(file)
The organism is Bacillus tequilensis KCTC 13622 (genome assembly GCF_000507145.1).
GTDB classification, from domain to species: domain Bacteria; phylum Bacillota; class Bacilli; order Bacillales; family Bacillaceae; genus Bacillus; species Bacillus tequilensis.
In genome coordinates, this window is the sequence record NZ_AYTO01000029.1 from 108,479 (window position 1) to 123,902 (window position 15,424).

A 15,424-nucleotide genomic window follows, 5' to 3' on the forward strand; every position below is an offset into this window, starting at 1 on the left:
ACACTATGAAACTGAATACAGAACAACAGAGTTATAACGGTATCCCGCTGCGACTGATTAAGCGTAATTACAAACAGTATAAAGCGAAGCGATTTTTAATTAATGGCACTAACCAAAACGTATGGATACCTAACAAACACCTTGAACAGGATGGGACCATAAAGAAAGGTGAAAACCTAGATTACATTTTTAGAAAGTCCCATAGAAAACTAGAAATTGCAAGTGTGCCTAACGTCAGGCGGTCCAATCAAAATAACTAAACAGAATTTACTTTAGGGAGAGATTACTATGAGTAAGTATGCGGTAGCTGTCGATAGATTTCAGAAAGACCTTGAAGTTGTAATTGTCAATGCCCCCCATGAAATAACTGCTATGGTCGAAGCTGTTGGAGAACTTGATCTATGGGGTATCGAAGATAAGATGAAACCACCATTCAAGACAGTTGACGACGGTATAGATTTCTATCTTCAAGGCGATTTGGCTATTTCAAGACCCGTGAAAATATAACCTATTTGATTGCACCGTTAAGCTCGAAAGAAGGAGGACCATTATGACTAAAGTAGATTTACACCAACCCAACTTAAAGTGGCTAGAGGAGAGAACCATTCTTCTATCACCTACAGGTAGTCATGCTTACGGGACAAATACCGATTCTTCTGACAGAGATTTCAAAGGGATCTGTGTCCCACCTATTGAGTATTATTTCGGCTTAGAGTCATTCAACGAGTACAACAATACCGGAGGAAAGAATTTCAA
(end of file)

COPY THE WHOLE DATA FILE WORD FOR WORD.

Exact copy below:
The organism is Bacillus tequilensis KCTC 13622 (genome assembly GCF_000507145.1).
GTDB classification, from domain to species: domain Bacteria; phylum Bacillota; class Bacilli; order Bacillales; family Bacillaceae; genus Bacillus; species Bacillus tequilensis.
In genome coordinates, this window is the sequence record NZ_AYTO01000029.1 from 108,479 (window position 1) to 123,902 (window position 15,424).

A 15,424-nucleotide genomic window follows, 5' to 3' on the forward strand; every position below is an offset into this window, starting at 1 on the left:
ACACTATGAAACTGAATACAGAACAACAGAGTTATAACGGTATCCCGCTGCGACTGATTAAGCGTAATTACAAACAGTATAAAGCGAAGCGATTTTTAATTAATGGCACTAACCAAAACGTATGGATACCTAACAAACACCTTGAACAGGATGGGACCATAAAGAAAGGTGAAAACCTAGATTACATTTTTAGAAAGTCCCATAGAAAACTAGAAATTGCAAGTGTGCCTAACGTCAGGCGGTCCAATCAAAATAACTAAACAGAATTTACTTTAGGGAGAGATTACTATGAGTAAGTATGCGGTAGCTGTCGATAGATTTCAGAAAGACCTTGAAGTTGTAATTGTCAATGCCCCCCATGAAATAACTGCTATGGTCGAAGCTGTTGGAGAACTTGATCTATGGGGTATCGAAGATAAGATGAAACCACCATTCAAGACAGTTGACGACGGTATAGATTTCTATCTTCAAGGCGATTTGGCTATTTCAAGACCCGTGAAAATATAACCTATTTGATTGCACCGTTAAGCTCGAAAGAAGGAGGACCATTATGACTAAAGTAGATTTACACCAACCCAACTTAAAGTGGCTAGAGGAGAGAACCATTCTTCTATCACCTACAGGTAGTCATGCTTACGGGACAAATACCGATTCTTCTGACAGAGATTTCAAAGGGATCTGTGTCCCACCTATTGAGTATTATTTCGGCTTAGAGTCATTCAACGAGTACAACAATACCGGAGGAAAGAATTTCAA